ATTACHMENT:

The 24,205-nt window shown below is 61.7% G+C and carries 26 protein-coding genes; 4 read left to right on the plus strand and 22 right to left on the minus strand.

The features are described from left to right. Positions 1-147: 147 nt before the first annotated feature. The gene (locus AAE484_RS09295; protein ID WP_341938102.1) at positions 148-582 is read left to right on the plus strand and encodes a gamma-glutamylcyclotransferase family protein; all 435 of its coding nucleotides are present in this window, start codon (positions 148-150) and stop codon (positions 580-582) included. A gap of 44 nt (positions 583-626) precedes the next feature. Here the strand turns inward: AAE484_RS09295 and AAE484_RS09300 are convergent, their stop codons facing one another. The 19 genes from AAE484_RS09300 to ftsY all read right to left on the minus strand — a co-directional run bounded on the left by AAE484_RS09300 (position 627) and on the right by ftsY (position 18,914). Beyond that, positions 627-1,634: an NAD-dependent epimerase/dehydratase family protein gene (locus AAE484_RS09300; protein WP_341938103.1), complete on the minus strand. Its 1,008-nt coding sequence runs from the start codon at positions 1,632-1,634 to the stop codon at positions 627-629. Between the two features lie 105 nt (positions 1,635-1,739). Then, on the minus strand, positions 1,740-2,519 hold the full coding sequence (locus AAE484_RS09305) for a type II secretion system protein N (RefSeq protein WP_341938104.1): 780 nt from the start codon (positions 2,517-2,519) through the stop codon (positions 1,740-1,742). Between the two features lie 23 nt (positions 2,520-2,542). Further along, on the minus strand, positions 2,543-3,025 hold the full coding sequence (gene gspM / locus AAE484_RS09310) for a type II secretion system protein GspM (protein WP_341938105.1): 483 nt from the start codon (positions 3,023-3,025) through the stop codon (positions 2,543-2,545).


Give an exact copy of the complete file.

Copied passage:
The 24,205-nt window shown below is 61.7% G+C and carries 26 protein-coding genes; 4 read left to right on the plus strand and 22 right to left on the minus strand.

The features are described from left to right. Positions 1-147: 147 nt before the first annotated feature. The gene (locus AAE484_RS09295; protein ID WP_341938102.1) at positions 148-582 is read left to right on the plus strand and encodes a gamma-glutamylcyclotransferase family protein; all 435 of its coding nucleotides are present in this window, start codon (positions 148-150) and stop codon (positions 580-582) included. A gap of 44 nt (positions 583-626) precedes the next feature. Here the strand turns inward: AAE484_RS09295 and AAE484_RS09300 are convergent, their stop codons facing one another. The 19 genes from AAE484_RS09300 to ftsY all read right to left on the minus strand — a co-directional run bounded on the left by AAE484_RS09300 (position 627) and on the right by ftsY (position 18,914). Beyond that, positions 627-1,634: an NAD-dependent epimerase/dehydratase family protein gene (locus AAE484_RS09300; protein WP_341938103.1), complete on the minus strand. Its 1,008-nt coding sequence runs from the start codon at positions 1,632-1,634 to the stop codon at positions 627-629. Between the two features lie 105 nt (positions 1,635-1,739). Then, on the minus strand, positions 1,740-2,519 hold the full coding sequence (locus AAE484_RS09305) for a type II secretion system protein N (RefSeq protein WP_341938104.1): 780 nt from the start codon (positions 2,517-2,519) through the stop codon (positions 1,740-1,742). Between the two features lie 23 nt (positions 2,520-2,542). Further along, on the minus strand, positions 2,543-3,025 hold the full coding sequence (gene gspM / locus AAE484_RS09310) for a type II secretion system protein GspM (protein WP_341938105.1): 483 nt from the start codon (positions 3,023-3,025) through the stop codon (positions 2,543-2,545).